OLFA Supports Building Sustainable Shelters

Sustainability has become increasingly important in consumers’ purchasing decisions in recent years. Consumers now see themselves, along with their chosen brands, as the primary catalysts for change. That’s why here at OLFA, we not only embrace sustainable practices in our manufacturing process, but we also support those individuals that want to make a difference in the world. 

This is how we met Josh Griffin (@jgriffin_), a passionate young man from Winnipeg, Canada. While living in Bali for a few years, he saw the tragedy of plastic waste. He says: “Every day in wet season, the beaches would be completely covered in plastics. As far out into the ocean as you could see, plastics were floating around. People in Bali are some of the most hard-working individuals I’ve ever met, but they also live in some of the most extreme conditions you could ever imagine”. After moving back to Canada, Josh realized the homeless situation had significantly worsened since he left. He knew he had to do something about it.

Plastic Waste and Trash on a Sandy Beach in Bali Indonesia

That’s when he came across Precious Plastics. Founded in the Netherlands in 2013 by Dave Hakkens, Precious Plastics is an alternative plastic recycling system. Because of what Josh had experienced in Bali, he knew there was a lot of potential in turning plastics into building materials. As more and more architects and countries started using this innovative material for building, Josh felt he could follow that lead. Josh uses this material to create small shelters for the less fortunate (@temporaryhomelessshelters).


The Project

The possibilities of using recyclable plastics are endless” said Josh. Everything from the interior to the exterior walls can be made from 100% recycled plastics. These structures can be set up temporarily at designated locations. But building sustainable shelters with recycled plastic goes beyond sustainability. It can provide opportunities for employment while teaching people new skills. Bonus advantages while cleaning up plastics from around the world.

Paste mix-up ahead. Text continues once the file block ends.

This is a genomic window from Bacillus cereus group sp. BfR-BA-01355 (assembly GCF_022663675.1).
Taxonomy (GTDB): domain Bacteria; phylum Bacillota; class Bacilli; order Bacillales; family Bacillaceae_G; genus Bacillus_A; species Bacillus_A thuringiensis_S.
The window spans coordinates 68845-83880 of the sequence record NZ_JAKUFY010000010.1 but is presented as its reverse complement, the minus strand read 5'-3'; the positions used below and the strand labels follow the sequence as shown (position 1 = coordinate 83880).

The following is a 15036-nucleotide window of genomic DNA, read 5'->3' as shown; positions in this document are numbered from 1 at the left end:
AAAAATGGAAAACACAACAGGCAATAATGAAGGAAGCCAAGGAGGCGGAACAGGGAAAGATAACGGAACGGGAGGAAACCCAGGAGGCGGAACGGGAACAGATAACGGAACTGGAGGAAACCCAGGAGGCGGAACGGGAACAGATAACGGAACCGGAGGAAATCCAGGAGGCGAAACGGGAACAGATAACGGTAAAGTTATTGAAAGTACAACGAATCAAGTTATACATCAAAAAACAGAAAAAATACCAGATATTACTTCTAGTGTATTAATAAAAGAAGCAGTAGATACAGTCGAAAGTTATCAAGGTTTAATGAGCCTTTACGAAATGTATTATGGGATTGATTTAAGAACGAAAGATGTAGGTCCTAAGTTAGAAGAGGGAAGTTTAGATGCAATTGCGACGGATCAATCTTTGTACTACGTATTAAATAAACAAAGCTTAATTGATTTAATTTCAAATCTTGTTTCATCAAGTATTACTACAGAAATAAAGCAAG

Josh said he’s been very lucky, as “Many communities all over the world have helped spread the word about my project. This includes companies like OLFA who have volunteered to help by sending some of their tools that I can now use every day. From cutting plastics to removing the labels, they have made the process a breeze.

OLFA SK-15 and OLFA XH-AL Knives with Recycled Bottles

Tools featured:


Josh has created different prototypes already, testing the different plastics and additives to find the perfect combination. When additives are added to plastics, they can make them stronger and more durable than concrete, wood, or metal. For this project, Josh is using HDPE#2 plastic, a very high-quality, durable thermoplastic. This type of plastic is also not harmful, as it doesn’t release any toxic fumes when heated or melted. Most examples of these plastics are found in our everyday lives: bottle caps, shampoo/conditioner bottles, cosmetic containers, laundry detergent bottles, bleach and other cleaning agent bottles, yogurt drink bottles, and more.

Recycled Prototype of Homeless Shelter with OLFA

Because of the manufacturing process and materials used, the bricks and beams of the shelters will be fire retardant, UV resistant, and water and chemical resistant. They will also have very good insulation properties, as well as being nearly maintenance-free.

But collecting plastics isn’t all that simple. Josh has been networking for several months. He put up posters in his town and shared his story on social media. This helps him gain the traction needed from companies and communities to donate plastics. The Pepsi Factory and some hospitals in Winnipeg have been the largest donors. He hopes that more people will continue to join.

By helping him spread his mission, OLFA hopes this project becomes successful not only in Winnipeg, but also across the country. If he’s able to succeed, Josh’s ultimate dream would be to “spend half the year in Canada doing this, and the other half in Bali doing the same. He would also like to travel to other third-world countries and teach this process to others. There are so many great things that can be done with this unique material”.


To support Josh’s project, please donate to his GoFundMe here.